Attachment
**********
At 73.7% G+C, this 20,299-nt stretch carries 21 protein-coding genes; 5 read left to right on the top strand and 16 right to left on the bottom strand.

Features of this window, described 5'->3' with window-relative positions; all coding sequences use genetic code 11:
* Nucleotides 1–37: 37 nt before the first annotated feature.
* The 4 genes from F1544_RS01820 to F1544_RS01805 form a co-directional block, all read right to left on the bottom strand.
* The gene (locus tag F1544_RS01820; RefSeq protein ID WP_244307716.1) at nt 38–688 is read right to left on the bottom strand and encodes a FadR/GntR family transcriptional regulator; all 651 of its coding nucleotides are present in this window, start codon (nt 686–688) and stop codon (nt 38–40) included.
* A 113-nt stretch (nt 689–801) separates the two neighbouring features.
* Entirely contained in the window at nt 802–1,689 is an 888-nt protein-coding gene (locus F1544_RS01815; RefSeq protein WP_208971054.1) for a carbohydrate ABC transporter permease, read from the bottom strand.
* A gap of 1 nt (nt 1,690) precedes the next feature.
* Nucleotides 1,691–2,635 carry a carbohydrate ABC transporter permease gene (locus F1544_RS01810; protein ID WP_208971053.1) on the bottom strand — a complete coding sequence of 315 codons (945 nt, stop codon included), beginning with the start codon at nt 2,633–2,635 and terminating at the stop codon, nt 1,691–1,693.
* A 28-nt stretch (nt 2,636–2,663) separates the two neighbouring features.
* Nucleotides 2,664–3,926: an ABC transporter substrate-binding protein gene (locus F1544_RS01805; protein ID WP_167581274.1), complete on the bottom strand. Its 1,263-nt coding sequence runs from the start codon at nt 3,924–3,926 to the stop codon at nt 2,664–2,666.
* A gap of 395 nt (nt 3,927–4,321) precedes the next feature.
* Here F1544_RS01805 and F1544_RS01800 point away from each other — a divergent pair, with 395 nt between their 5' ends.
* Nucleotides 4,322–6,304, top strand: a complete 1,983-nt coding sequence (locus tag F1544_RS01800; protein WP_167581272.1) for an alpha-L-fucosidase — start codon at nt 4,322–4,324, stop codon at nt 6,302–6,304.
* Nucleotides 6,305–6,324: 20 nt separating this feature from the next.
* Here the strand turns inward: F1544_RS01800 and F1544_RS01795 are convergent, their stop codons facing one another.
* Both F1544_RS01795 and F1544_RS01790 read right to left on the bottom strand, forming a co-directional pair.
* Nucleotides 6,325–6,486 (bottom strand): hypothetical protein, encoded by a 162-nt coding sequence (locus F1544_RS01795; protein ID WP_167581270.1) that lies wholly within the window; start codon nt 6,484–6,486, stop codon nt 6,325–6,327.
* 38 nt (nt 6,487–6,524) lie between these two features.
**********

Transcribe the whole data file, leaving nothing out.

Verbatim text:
At 73.7% G+C, this 20,299-nt stretch carries 21 protein-coding genes; 5 read left to right on the top strand and 16 right to left on the bottom strand.

Features of this window, described 5'->3' with window-relative positions; all coding sequences use genetic code 11:
* Nucleotides 1–37: 37 nt before the first annotated feature.
* The 4 genes from F1544_RS01820 to F1544_RS01805 form a co-directional block, all read right to left on the bottom strand.
* The gene (locus tag F1544_RS01820; RefSeq protein ID WP_244307716.1) at nt 38–688 is read right to left on the bottom strand and encodes a FadR/GntR family transcriptional regulator; all 651 of its coding nucleotides are present in this window, start codon (nt 686–688) and stop codon (nt 38–40) included.
* A 113-nt stretch (nt 689–801) separates the two neighbouring features.
* Entirely contained in the window at nt 802–1,689 is an 888-nt protein-coding gene (locus F1544_RS01815; RefSeq protein WP_208971054.1) for a carbohydrate ABC transporter permease, read from the bottom strand.
* A gap of 1 nt (nt 1,690) precedes the next feature.
* Nucleotides 1,691–2,635 carry a carbohydrate ABC transporter permease gene (locus F1544_RS01810; protein ID WP_208971053.1) on the bottom strand — a complete coding sequence of 315 codons (945 nt, stop codon included), beginning with the start codon at nt 2,633–2,635 and terminating at the stop codon, nt 1,691–1,693.
* A 28-nt stretch (nt 2,636–2,663) separates the two neighbouring features.
* Nucleotides 2,664–3,926: an ABC transporter substrate-binding protein gene (locus F1544_RS01805; protein ID WP_167581274.1), complete on the bottom strand. Its 1,263-nt coding sequence runs from the start codon at nt 3,924–3,926 to the stop codon at nt 2,664–2,666.
* A gap of 395 nt (nt 3,927–4,321) precedes the next feature.
* Here F1544_RS01805 and F1544_RS01800 point away from each other — a divergent pair, with 395 nt between their 5' ends.
* Nucleotides 4,322–6,304, top strand: a complete 1,983-nt coding sequence (locus tag F1544_RS01800; protein WP_167581272.1) for an alpha-L-fucosidase — start codon at nt 4,322–4,324, stop codon at nt 6,302–6,304.
* Nucleotides 6,305–6,324: 20 nt separating this feature from the next.
* Here the strand turns inward: F1544_RS01800 and F1544_RS01795 are convergent, their stop codons facing one another.
* Both F1544_RS01795 and F1544_RS01790 read right to left on the bottom strand, forming a co-directional pair.
* Nucleotides 6,325–6,486 (bottom strand): hypothetical protein, encoded by a 162-nt coding sequence (locus F1544_RS01795; protein ID WP_167581270.1) that lies wholly within the window; start codon nt 6,484–6,486, stop codon nt 6,325–6,327.
* 38 nt (nt 6,487–6,524) lie between these two features.